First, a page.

When the first bond matures, the principal is reinvested in another bond at the long end of the ladder. This process is continued year after year, as long as the investor’s goals remain the same.
As you can see, the fundamental idea behind a bond ladder is diversification by maturity. Diversification is one of the cornerstones of sound investment management.
The bond ladder strategy offers you many benefits:
Higher Average Yields
Generally, the longer a bond’s maturity, the higher the yield. A bond ladder combines the higher yields of longer-term bonds with the liquidity of shorter-term bonds.
More Consistent Returns
If interest rates rise, newly purchased bonds take advantage of improved rates. If interest rates fall, your prior laddered holdings will most likely produce more income than could be achieved at the current levels. The result may be a more consistent yield.
Less Reinvestment Risk
With a bond ladder, you lessen reinvestment risk-the risk that all income assets mature when yields are low, forcing you to accept less income or choose riskier, higher-yielding investments. A bond ladder strategy can reduce the impact of this risk. However, this requires an ongoing commitment to the program.
In addition to diversifying your principal in bonds with different maturities, you can also build your bond ladder with different issuers and credit ratings. By doing so, you have potential to benefit from the additional diversification.
With a bond ladder, you have one or more bonds maturing on a regular basis. You can choose to reinvest your principal in another bond or redirect the funds for another purpose. Should you need extra cash, liquidating your shorter maturities should have minimal impact on your portfolios overall yield.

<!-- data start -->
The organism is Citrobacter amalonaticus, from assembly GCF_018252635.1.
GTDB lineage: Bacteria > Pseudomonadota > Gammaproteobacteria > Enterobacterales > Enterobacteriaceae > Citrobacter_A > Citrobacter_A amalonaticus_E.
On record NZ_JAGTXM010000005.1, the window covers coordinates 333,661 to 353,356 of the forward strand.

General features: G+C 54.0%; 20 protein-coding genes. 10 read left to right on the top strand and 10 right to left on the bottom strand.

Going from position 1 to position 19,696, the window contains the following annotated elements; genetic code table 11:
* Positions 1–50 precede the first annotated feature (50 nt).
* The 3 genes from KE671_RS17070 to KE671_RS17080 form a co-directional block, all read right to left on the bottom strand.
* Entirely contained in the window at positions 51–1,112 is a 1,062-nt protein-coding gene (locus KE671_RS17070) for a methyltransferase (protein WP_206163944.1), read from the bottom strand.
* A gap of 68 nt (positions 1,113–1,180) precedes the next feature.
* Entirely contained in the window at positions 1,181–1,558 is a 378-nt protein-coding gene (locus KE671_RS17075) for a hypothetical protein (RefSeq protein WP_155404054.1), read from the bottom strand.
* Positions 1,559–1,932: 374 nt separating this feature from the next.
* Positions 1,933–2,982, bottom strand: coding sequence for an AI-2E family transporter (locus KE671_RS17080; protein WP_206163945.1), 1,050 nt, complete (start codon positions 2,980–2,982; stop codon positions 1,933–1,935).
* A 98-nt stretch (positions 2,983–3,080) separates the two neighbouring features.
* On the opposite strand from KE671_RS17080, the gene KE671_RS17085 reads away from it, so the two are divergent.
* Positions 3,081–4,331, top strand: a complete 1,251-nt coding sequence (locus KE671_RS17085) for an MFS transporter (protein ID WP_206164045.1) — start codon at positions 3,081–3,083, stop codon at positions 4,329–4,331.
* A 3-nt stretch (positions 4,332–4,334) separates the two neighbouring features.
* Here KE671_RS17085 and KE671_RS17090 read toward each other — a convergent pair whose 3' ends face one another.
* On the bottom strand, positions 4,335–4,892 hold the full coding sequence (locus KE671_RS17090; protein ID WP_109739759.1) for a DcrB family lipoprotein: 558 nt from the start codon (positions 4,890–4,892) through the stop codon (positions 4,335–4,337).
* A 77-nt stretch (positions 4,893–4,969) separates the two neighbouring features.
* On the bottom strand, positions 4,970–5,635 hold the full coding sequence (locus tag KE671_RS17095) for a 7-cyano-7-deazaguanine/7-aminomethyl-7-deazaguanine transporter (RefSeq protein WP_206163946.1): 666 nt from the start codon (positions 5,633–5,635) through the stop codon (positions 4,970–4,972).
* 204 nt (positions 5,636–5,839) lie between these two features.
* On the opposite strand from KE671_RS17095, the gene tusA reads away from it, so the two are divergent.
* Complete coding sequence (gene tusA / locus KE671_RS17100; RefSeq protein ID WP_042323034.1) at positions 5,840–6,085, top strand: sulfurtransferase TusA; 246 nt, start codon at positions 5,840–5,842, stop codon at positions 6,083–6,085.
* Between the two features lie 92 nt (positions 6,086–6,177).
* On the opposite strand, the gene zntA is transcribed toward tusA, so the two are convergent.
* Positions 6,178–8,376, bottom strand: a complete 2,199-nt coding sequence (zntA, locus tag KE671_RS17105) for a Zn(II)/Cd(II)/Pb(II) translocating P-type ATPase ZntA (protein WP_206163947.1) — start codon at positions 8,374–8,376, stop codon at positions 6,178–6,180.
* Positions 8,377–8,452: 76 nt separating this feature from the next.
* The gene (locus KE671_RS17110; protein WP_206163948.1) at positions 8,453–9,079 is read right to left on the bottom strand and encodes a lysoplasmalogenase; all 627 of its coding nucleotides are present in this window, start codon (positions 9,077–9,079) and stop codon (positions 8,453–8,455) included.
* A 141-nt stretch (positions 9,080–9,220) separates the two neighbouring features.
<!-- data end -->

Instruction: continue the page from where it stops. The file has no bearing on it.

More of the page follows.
Every investment involves a risk/reward trade-off. The less risk you are willing to assume, the lower the yield or return you can typically expect from an investment. Generally speaking, bond investors demand higher yields for shouldering market risk and credit risk.
Market risk is simply another way of describing the inverse relationship between bond prices and interest rates. If interest rates are rising and you dont want much fluctuation in your bond portfolio, stay short-term. Although rising interest rates push all bond prices down, in general, the longer a bonds time to maturity the greater its price sensitivity. By concentrating on short-term bonds, you may be less exposed to market risk a comfortable posture for many.
On the other hand, if interest rates are falling from currently high yields, income-oriented investors may want to purchase longer-term securities. This strategy enables you to own an attractive yield that may not be available in the future. Because interest rates are difficult to predict with accuracy, you may want to own short- or intermediate-term bonds (up to 10 years) and simply hold them to maturity. Bond ladders can be structured with short-, intermediate-, or long-term bonds. The bond ladder concept is a strategy many investors to follow with a goal to minimize market risk. Credit risk is the risk that the issuer wont make timely interest or principal payments. If you are concerned about default, construct your bond ladder with Treasury securities, high-quality or insured municipal bonds, or corporate bonds. Although you may sacrifice some yield, you’ll have peace of mind knowing you own high-quality securities.
In general the bond market is volatile, and fixed income securities carry interest rate risk. (As interest rates rise, bond prices usually fall, and vice versa. This effect is usually more pronounced for longer-term securities.) Fixed income securities also carry inflation risk and credit and default risks. Any fixed income security sold or redeemed prior to maturity may be subject to substantial gain or loss.
The bonds are subject to availability.
Bonds are subject to interest rate, market, inflation and credit risks. Bonds that are rated by Moody’s at Ba or below are considered to have speculative elements and the repayment ability of the issuer is not assured.
Bond values will decline as interest rates rise and bonds are subject to availability and change in price.
There is no guarantee that a diversified portfolio will enhance overall returns or outperform a non-diversified portfolio. Diversification does not protect against market risk.